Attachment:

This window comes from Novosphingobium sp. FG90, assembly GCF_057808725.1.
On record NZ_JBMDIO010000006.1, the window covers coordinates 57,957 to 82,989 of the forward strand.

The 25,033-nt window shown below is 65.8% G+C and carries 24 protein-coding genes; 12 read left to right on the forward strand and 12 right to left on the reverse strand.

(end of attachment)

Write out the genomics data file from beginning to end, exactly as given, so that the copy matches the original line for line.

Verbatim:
This window comes from Novosphingobium sp. FG90, assembly GCF_057808725.1.
On record NZ_JBMDIO010000006.1, the window covers coordinates 57,957 to 82,989 of the forward strand.

The 25,033-nt window shown below is 65.8% G+C and carries 24 protein-coding genes; 12 read left to right on the forward strand and 12 right to left on the reverse strand.